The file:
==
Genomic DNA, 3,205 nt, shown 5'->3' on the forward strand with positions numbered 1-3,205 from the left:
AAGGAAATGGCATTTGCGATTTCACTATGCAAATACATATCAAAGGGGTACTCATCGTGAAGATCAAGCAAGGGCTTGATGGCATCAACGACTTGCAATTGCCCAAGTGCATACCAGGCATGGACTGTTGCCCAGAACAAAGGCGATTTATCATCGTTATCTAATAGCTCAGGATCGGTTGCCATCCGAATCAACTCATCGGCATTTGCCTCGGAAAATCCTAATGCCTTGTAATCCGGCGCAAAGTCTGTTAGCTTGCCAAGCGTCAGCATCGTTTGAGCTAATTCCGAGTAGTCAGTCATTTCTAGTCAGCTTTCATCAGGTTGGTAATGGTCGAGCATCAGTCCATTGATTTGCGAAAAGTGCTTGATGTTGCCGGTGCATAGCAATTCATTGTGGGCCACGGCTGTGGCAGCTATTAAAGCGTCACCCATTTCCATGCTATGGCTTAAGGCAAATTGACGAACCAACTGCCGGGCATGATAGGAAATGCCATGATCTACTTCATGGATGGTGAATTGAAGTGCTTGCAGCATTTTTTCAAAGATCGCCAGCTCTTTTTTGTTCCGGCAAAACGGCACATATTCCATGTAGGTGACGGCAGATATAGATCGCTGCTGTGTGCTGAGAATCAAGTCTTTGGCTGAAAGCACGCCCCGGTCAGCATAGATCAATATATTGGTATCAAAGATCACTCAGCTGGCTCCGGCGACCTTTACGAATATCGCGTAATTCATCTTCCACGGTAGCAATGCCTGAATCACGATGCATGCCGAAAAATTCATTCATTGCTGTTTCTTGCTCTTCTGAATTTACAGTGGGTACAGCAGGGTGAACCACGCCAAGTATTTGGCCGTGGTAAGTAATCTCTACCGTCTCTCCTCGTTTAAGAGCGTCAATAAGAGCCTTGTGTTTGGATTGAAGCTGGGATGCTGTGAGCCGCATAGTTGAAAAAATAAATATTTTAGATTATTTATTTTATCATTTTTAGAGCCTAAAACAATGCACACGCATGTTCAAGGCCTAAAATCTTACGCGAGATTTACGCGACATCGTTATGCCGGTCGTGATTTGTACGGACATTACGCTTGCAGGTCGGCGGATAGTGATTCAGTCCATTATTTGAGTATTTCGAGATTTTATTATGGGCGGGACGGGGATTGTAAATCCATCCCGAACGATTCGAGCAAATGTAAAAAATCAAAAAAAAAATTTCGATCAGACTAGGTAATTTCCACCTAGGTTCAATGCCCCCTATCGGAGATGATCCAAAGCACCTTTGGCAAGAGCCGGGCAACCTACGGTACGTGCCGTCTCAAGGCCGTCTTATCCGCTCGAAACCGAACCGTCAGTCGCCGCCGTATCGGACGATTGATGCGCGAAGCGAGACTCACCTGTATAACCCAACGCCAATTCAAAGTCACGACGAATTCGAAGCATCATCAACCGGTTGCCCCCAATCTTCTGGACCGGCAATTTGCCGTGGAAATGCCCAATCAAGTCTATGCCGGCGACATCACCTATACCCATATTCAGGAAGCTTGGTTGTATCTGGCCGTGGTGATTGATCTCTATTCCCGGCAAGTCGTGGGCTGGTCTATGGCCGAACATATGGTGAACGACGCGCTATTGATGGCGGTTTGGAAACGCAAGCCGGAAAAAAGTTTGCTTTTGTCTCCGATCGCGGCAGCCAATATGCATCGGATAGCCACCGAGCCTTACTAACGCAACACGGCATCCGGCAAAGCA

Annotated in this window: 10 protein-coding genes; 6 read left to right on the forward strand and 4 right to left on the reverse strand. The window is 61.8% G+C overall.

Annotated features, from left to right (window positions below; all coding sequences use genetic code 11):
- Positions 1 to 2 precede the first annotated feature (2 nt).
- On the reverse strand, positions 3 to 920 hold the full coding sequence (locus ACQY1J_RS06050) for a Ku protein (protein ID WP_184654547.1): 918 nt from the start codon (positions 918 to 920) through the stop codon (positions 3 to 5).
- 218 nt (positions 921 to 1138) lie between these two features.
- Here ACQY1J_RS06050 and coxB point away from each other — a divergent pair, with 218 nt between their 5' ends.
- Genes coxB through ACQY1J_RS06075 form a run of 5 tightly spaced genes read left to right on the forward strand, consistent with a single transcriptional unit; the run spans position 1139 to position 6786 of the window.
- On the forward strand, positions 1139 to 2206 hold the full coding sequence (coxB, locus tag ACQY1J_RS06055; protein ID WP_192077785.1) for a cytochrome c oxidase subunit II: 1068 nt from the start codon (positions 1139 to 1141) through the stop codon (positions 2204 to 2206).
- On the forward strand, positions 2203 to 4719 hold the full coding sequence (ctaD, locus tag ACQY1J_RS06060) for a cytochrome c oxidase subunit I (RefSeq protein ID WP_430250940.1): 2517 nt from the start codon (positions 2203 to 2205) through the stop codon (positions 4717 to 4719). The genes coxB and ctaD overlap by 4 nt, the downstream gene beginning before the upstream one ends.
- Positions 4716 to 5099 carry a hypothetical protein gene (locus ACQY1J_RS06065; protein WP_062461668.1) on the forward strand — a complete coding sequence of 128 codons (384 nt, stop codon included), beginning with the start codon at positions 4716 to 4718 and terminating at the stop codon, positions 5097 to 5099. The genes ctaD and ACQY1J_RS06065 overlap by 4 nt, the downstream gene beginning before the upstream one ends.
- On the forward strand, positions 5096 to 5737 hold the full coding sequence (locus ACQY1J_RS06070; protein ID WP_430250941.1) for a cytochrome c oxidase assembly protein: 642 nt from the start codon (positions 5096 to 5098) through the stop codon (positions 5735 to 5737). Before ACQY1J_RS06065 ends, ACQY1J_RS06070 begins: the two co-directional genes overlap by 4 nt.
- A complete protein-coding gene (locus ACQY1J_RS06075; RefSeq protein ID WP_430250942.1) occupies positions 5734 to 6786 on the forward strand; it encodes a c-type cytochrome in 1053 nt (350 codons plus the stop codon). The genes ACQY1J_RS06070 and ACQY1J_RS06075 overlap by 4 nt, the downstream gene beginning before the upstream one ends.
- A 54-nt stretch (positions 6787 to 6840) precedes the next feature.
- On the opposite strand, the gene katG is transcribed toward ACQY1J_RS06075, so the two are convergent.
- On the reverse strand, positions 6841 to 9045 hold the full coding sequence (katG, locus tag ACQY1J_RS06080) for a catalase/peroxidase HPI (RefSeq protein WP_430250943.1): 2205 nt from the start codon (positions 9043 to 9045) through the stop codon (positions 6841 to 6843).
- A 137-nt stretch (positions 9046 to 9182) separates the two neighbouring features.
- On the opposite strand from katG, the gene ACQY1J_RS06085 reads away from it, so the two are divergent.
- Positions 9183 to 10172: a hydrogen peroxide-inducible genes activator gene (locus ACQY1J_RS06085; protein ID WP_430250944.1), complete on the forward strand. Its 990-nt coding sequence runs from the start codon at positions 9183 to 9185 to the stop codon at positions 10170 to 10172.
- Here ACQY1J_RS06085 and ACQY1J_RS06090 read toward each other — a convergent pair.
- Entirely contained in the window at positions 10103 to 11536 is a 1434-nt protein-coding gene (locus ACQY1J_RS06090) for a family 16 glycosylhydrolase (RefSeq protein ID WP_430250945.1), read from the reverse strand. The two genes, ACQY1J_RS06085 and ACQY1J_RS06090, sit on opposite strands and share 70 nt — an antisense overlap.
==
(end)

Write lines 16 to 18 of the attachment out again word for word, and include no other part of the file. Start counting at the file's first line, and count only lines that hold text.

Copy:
- On the opposite strand, the gene katG is transcribed toward ACQY1J_RS06075, so the two are convergent.
- On the reverse strand, positions 6841 to 9045 hold the full coding sequence (katG, locus tag ACQY1J_RS06080) for a catalase/peroxidase HPI (RefSeq protein WP_430250943.1): 2205 nt from the start codon (positions 9043 to 9045) through the stop codon (positions 6841 to 6843).
- A 137-nt stretch (positions 9046 to 9182) separates the two neighbouring features.